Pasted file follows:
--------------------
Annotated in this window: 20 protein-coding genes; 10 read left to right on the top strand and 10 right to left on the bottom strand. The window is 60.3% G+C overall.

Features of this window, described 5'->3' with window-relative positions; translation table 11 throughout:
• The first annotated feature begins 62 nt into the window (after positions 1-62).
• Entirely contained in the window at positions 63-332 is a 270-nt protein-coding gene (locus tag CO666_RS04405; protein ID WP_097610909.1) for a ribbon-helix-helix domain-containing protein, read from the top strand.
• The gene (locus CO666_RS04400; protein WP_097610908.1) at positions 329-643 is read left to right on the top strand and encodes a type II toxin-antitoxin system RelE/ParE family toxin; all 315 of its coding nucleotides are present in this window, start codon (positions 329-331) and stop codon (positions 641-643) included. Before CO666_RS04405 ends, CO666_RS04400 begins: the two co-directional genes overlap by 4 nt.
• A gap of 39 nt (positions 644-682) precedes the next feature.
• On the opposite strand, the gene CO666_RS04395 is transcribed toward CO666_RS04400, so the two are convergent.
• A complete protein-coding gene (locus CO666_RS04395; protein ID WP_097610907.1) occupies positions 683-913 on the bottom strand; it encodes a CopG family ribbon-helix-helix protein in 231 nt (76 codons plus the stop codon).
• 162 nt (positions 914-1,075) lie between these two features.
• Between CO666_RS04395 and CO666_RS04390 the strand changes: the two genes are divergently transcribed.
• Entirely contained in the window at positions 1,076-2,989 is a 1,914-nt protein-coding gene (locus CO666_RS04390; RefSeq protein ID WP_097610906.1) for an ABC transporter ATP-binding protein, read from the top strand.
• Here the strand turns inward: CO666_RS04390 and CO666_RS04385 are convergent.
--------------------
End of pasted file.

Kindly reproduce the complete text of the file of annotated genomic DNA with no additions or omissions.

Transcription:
Annotated in this window: 20 protein-coding genes; 10 read left to right on the top strand and 10 right to left on the bottom strand. The window is 60.3% G+C overall.

Features of this window, described 5'->3' with window-relative positions; translation table 11 throughout:
• The first annotated feature begins 62 nt into the window (after positions 1-62).
• Entirely contained in the window at positions 63-332 is a 270-nt protein-coding gene (locus tag CO666_RS04405; protein ID WP_097610909.1) for a ribbon-helix-helix domain-containing protein, read from the top strand.
• The gene (locus CO666_RS04400; protein WP_097610908.1) at positions 329-643 is read left to right on the top strand and encodes a type II toxin-antitoxin system RelE/ParE family toxin; all 315 of its coding nucleotides are present in this window, start codon (positions 329-331) and stop codon (positions 641-643) included. Before CO666_RS04405 ends, CO666_RS04400 begins: the two co-directional genes overlap by 4 nt.
• A gap of 39 nt (positions 644-682) precedes the next feature.
• On the opposite strand, the gene CO666_RS04395 is transcribed toward CO666_RS04400, so the two are convergent.
• A complete protein-coding gene (locus CO666_RS04395; protein ID WP_097610907.1) occupies positions 683-913 on the bottom strand; it encodes a CopG family ribbon-helix-helix protein in 231 nt (76 codons plus the stop codon).
• 162 nt (positions 914-1,075) lie between these two features.
• Between CO666_RS04395 and CO666_RS04390 the strand changes: the two genes are divergently transcribed.
• Entirely contained in the window at positions 1,076-2,989 is a 1,914-nt protein-coding gene (locus CO666_RS04390; RefSeq protein ID WP_097610906.1) for an ABC transporter ATP-binding protein, read from the top strand.
• Here the strand turns inward: CO666_RS04390 and CO666_RS04385 are convergent.